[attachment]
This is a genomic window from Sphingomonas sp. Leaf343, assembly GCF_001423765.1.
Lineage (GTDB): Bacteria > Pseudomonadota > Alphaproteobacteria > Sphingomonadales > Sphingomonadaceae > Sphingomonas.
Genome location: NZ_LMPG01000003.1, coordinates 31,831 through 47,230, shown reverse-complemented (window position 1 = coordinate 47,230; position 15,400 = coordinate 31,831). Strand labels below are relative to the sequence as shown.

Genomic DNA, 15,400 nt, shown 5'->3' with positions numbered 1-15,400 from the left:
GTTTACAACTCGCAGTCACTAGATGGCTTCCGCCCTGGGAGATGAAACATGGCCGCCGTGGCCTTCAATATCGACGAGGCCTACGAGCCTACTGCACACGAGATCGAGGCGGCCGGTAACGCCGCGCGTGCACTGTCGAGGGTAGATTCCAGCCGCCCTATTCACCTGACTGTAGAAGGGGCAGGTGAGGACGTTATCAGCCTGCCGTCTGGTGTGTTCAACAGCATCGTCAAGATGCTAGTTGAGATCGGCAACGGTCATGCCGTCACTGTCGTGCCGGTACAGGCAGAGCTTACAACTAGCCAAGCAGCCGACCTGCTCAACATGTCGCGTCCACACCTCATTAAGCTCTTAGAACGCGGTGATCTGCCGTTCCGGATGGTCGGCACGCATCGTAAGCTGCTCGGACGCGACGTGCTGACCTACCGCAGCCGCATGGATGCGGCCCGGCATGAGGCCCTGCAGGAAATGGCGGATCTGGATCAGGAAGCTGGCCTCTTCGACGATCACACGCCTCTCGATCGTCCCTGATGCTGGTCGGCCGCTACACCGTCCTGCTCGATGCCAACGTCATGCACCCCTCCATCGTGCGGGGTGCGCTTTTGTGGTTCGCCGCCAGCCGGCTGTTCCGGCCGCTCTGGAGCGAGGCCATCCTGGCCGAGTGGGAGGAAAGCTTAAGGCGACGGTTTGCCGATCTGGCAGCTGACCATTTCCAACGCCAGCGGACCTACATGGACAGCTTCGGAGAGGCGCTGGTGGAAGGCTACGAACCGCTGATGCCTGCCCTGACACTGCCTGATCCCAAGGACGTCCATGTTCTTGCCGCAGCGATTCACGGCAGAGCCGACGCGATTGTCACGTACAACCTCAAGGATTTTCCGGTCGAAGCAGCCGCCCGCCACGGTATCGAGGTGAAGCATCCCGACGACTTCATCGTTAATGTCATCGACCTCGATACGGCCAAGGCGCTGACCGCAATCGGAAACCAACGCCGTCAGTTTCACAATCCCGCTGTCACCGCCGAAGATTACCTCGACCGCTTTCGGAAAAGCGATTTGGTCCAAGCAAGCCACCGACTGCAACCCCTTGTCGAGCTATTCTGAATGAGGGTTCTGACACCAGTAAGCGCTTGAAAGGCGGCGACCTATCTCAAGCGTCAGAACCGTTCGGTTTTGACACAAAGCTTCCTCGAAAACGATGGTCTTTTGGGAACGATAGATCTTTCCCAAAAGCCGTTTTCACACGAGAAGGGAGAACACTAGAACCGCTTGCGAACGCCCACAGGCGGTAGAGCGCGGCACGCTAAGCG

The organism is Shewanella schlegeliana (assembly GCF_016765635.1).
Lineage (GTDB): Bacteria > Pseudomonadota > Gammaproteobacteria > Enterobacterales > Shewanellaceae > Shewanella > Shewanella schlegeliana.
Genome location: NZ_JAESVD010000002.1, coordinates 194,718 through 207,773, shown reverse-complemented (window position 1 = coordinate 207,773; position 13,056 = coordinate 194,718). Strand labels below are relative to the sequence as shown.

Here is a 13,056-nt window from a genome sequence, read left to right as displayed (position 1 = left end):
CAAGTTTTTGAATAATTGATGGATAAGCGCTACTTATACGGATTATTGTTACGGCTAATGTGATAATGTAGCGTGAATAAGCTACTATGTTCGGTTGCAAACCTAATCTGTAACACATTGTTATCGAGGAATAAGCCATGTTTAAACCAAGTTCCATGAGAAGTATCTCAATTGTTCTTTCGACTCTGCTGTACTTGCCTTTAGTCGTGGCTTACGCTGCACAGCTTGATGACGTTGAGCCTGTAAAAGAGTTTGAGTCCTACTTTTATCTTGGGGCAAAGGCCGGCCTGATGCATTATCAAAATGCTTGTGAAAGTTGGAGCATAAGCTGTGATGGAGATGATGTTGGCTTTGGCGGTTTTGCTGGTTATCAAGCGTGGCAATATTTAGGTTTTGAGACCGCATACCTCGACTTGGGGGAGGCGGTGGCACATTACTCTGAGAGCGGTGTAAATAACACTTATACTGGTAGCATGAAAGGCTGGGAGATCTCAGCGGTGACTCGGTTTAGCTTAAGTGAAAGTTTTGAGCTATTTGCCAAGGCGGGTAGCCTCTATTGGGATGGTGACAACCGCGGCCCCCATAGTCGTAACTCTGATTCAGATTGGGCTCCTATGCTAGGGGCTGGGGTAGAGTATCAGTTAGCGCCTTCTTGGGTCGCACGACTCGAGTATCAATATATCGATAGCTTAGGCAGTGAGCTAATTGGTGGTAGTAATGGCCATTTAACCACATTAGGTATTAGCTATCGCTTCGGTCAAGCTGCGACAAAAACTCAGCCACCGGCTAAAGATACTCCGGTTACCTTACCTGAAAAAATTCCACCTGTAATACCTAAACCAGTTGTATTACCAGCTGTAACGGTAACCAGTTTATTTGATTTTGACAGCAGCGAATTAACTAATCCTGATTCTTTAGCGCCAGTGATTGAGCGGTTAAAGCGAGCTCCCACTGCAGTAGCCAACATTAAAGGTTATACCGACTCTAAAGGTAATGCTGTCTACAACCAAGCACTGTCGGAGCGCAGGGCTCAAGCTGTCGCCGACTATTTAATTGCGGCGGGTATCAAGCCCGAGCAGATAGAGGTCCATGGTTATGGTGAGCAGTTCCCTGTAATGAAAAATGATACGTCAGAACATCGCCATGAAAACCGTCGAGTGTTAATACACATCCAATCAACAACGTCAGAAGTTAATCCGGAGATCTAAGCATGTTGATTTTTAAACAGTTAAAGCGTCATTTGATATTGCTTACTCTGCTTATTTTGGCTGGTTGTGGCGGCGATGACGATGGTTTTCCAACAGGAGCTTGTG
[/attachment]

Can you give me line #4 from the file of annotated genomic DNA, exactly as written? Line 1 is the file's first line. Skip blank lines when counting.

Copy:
Genomic DNA, 15,400 nt, shown 5'->3' with positions numbered 1-15,400 from the left: